near the edge of st. james’ cross

by oliver street

& described as “OUTSIDE the CITY”

lies a dark acre of nameless tombstones

a sweet & sacrilegious monument to judaism

consecrated in 1656

cornered by brick

& bridged by steel & clay

the ashes of ashes
the dust of dust
on this cold & dismal ash wednesday.

a triangle of empty benches

the prickly wild berry trees

lining the black wrought iron

spear-tipped gate

some secret inside the tombs

the vacant geometric forms

so worn & final
resting “en un espacio pequeno y solemne

para Shearith Israel”

a remnant of a prayer for the souls

of the wandering dead

who now repose

in god’s new world.



steve dalachinsky nyc 3/4/81=20


Permalink | | Share | Email | Print | Filed under: Steve Dalachinsky, Sonic Youth, Sabir Mateen, Poetry, Nietzsche, Matthew Shipp, Living Color, Jake Marmer, Daniel Carter, Dada, Surrealism, Thurston Moore, Vernon Reid, William Parker

The Jewish Daily Forward welcomes reader comments in order to promote thoughtful discussion on issues of importance to the Jewish community. In the interest of maintaining a civil forum, The Jewish Daily Forwardrequires that all commenters be appropriately respectful toward our writers, other commenters and the subjects of the articles. Vigorous debate and reasoned critique are welcome; name-calling and personal invective are not. While we generally do not seek to edit or actively moderate comments, our spam filter prevents most links and certain key words from being posted and The Jewish Daily Forward reserves the right to remove comments for any reason.




Find us on Facebook!
  • Lusia Horowitz left pre-state Israel to fight fascism in Spain — and wound up being captured by the Nazis and sent to die at Auschwitz. Share her remarkable story — told in her letters.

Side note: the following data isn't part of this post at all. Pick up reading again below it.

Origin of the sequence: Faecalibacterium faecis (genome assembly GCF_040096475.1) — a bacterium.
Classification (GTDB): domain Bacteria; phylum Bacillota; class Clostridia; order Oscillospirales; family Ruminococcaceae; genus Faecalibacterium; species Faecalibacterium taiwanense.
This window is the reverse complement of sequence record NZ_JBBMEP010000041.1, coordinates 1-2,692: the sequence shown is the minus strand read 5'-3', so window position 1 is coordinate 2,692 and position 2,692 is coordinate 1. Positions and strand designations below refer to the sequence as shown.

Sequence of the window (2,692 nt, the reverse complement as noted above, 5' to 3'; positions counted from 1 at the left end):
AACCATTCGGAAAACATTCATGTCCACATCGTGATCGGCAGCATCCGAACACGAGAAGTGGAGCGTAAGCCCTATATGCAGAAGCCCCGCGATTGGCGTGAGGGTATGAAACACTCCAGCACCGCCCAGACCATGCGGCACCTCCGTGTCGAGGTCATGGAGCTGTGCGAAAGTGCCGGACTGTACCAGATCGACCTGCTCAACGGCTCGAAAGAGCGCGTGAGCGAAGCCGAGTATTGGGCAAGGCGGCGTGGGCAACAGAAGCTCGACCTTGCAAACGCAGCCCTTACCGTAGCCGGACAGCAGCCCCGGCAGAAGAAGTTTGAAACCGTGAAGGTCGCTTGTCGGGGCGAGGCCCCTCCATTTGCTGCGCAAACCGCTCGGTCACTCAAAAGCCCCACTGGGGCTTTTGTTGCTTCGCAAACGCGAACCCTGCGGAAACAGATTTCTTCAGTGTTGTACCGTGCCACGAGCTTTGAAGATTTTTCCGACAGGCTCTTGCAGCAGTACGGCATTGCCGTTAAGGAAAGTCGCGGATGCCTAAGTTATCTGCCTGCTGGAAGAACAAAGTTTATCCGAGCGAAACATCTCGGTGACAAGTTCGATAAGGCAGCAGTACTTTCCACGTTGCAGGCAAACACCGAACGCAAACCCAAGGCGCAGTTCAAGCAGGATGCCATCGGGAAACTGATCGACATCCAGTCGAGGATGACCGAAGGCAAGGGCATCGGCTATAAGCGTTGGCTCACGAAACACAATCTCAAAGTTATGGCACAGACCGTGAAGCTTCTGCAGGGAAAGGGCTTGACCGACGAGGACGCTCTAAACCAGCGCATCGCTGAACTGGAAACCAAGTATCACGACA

• Vered Guttman doesn't usually get nervous about cooking for 20 people, even for Passover. But last night was a bit different. She was cooking for the Obamas at the White House Seder.
  • A grumpy Jewish grandfather is wary of his granddaughter's celebrating Easter with the in-laws. But the Seesaw says it might just make her appreciate Judaism more. What do you think?
  • “Twist and Shout.” “Under the Boardwalk.” “Brown-Eyed Girl.” What do these great songs have in common? A forgotten Jewish songwriter. We tracked him down.
  • What can we learn from tragedies like the rampage in suburban Kansas City? For one thing, we must keep our eyes on the real threats that we as Jews face.
  • When is a legume not necessarily a legume? Philologos has the answer.
  • "Sometime in my childhood, I realized that the Exodus wasn’t as remote or as faceless as I thought it was, because I knew a former slave. His name was Hersh Nemes, and he was my grandfather." Share this moving Passover essay!
  • Getting ready for Seder? Chag Sameach! http://jd.fo/q3LO2
  • "We are not so far removed from the tragedies of the past, and as Jews sit down to the Seder meal, this event is a teachable moment of how the hatred of Jews-as-Other is still alive and well. It is not realistic to be complacent."
  • Aperitif Cocktail, Tequila Shot, Tom Collins or Vodka Soda — Which son do you relate to?
  • Elvis craved bacon on tour. Michael Jackson craved matzo ball soup. We've got the recipe.
  • This is the face of hatred.
  • What could be wrong with a bunch of guys kicking back with a steak and a couple of beers and talking about the Seder? Try everything. #ManSeder
  • BREAKING: Smirking killer singled out Jews for death in suburban Kansas City rampage. 3 die in bloody rampage at JCC and retirement home.
  • Real exodus? For Mimi Minsky, it's screaming kids and demanding hubby on way down to Miami, not matzo in the desert.
  • from-cache

Would you like to receive updates about new stories?




















We will not share your e-mail address or other personal information.

Already subscribed? Manage your subscription.